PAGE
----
New walking map created to 'spread' tourists on Isle of Lewis

A new path network has been marked out on the Isle of Lewis in a bid to help disperse tourists and open up new walking routes across the area as coronavirus lockdown restrictions ease.

The walking map, outlining nine new routes, has been devised by volunteers at the Uig Development Trust to encourage visitors to explore more of the island ahead of an anticipated influx of holidaymakers.

It aims to alleviate visitor pressure at some of the most traditionally popular destinations while highlighting places which have previously been overlooked.

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Scottish walking charity Paths for All has awarded a grant to help further develop the project, funding new signposting for a three-mile route starting at Carrishader and ending at Loch Suaineabhat.

Nine new walking routes have been mapped out on the Isle of Lewis in a bid to help spread tourists across the island and alleviate pressure on some of the most popular destinations

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Isle of Lewis resident Sophie Brown is development officer for the trust and a trained health walk leader with Paths for All.

She co-ordinates walks in Uig with members of the community.

“We wanted to encourage people out into the moors and enjoy different parts of nature safely, and in a responsible way,” she said.

Uig Development Trust led a team of local volunteers, marking out the new walking routes and putting up new signage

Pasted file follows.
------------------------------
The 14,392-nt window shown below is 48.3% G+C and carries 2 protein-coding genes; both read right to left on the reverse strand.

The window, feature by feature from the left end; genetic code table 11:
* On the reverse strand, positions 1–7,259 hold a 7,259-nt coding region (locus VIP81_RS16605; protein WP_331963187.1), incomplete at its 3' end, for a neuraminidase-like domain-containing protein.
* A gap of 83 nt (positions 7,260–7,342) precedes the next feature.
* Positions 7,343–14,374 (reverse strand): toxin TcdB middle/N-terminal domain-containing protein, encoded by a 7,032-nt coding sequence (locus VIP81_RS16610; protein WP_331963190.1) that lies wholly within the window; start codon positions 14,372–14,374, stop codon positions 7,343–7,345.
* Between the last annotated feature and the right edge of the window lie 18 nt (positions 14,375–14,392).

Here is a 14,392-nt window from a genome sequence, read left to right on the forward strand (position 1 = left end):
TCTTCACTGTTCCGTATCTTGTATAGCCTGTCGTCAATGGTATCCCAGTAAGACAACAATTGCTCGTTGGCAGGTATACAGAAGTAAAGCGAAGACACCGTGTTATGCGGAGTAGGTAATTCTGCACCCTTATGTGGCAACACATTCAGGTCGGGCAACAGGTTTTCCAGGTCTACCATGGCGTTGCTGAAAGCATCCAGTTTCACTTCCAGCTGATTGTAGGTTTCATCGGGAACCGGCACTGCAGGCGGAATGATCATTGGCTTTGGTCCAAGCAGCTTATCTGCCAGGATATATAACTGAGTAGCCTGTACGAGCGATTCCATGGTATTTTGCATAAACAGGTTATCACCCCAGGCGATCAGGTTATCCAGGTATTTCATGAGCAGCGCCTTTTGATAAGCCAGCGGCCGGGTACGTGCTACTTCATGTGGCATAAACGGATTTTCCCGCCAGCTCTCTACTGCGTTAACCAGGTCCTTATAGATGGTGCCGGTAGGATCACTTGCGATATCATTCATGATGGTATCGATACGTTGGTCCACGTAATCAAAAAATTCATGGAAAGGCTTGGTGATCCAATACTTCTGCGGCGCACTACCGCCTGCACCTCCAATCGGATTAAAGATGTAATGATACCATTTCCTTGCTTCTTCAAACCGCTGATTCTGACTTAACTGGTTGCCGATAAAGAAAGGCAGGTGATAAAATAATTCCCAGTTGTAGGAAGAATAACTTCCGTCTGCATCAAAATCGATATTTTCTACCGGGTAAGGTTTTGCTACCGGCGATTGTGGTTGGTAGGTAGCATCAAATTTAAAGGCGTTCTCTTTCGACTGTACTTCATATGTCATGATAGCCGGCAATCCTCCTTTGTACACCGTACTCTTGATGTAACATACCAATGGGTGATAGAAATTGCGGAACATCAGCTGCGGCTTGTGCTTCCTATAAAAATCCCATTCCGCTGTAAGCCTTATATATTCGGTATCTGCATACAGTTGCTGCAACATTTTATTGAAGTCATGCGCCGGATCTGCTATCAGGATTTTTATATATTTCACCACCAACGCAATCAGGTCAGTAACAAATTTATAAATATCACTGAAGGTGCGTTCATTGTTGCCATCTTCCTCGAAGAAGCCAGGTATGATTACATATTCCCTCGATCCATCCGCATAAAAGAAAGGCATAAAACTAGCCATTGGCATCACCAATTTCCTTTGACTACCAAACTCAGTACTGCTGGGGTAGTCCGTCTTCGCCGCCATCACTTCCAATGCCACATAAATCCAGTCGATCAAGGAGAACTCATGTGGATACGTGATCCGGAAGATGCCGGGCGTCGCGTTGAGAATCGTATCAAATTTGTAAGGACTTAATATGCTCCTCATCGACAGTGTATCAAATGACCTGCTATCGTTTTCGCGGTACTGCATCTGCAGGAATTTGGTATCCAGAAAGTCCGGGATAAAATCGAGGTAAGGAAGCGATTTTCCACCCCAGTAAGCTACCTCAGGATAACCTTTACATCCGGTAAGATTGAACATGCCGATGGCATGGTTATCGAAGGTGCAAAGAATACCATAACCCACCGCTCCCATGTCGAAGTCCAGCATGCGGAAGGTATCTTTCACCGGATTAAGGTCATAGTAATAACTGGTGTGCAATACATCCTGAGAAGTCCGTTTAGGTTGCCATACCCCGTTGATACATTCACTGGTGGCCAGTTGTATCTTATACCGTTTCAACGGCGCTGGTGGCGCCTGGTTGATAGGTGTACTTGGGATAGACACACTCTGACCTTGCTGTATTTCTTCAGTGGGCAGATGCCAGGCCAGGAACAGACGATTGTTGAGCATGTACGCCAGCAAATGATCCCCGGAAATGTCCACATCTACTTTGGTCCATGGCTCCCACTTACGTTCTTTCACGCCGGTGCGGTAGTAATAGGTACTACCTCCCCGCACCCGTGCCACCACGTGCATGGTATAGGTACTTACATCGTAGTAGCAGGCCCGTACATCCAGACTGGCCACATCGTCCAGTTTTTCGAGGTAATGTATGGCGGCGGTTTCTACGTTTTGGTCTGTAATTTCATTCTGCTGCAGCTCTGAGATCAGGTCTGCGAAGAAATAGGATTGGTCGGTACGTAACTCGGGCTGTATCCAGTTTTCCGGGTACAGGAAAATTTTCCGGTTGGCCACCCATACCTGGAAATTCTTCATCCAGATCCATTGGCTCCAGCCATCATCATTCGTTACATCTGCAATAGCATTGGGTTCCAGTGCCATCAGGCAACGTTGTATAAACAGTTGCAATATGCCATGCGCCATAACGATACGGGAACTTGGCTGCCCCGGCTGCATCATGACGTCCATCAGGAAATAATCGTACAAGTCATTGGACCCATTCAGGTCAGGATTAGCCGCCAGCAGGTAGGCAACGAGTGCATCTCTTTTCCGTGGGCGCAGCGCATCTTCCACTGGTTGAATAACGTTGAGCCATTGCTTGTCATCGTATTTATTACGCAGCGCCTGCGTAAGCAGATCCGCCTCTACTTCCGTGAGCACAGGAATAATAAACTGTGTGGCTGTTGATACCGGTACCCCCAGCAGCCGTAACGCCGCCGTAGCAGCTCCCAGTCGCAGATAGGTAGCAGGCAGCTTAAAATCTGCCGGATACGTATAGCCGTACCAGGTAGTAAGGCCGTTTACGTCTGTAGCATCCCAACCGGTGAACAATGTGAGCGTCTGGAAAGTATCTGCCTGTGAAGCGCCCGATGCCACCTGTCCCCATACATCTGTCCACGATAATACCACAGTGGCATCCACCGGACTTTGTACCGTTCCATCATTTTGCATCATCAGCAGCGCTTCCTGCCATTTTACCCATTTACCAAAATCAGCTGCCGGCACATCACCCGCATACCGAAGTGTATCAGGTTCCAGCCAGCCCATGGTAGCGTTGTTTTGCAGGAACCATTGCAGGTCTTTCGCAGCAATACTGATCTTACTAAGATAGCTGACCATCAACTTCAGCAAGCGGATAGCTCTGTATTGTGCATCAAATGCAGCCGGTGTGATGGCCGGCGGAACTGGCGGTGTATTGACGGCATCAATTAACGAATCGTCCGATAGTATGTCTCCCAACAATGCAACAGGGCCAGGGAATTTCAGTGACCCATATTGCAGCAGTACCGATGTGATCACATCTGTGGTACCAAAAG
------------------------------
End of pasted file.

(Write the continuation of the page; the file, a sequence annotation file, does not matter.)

“The posts funded by Paths for All have helped mark one of our new routes, which ends with glorious views of Loch Suaineabhat and Uig Sands.

“We wanted the path to take people across an interesting section of the moorland to try and take the pressure off the more frequently visited sites.” She added: “It was a great effort from the community.”

Paths for All has awarded £65,459 of grants to 33 groups across Scotland that have transformed neglected parts of their local path networks.

Community Path funding will be used for wide-ranging work, including structural improvements, signage, hiring tools or contractors, promoting hidden routes and improving biodiversity.

This year’s grants have been funded by national agency Nature Scot, Transport Scotland and the Scottish Government.

Rona Gibb, senior manager at Paths for All, said: “With walking being one of few reasons for leaving our homes over the past year, it has shown how important it is to have access to nice outdoor spaces and routes.“The work ongoing in communities across the country has far more than local value – it has a big impact on improving the physical, mental and social health of society.”

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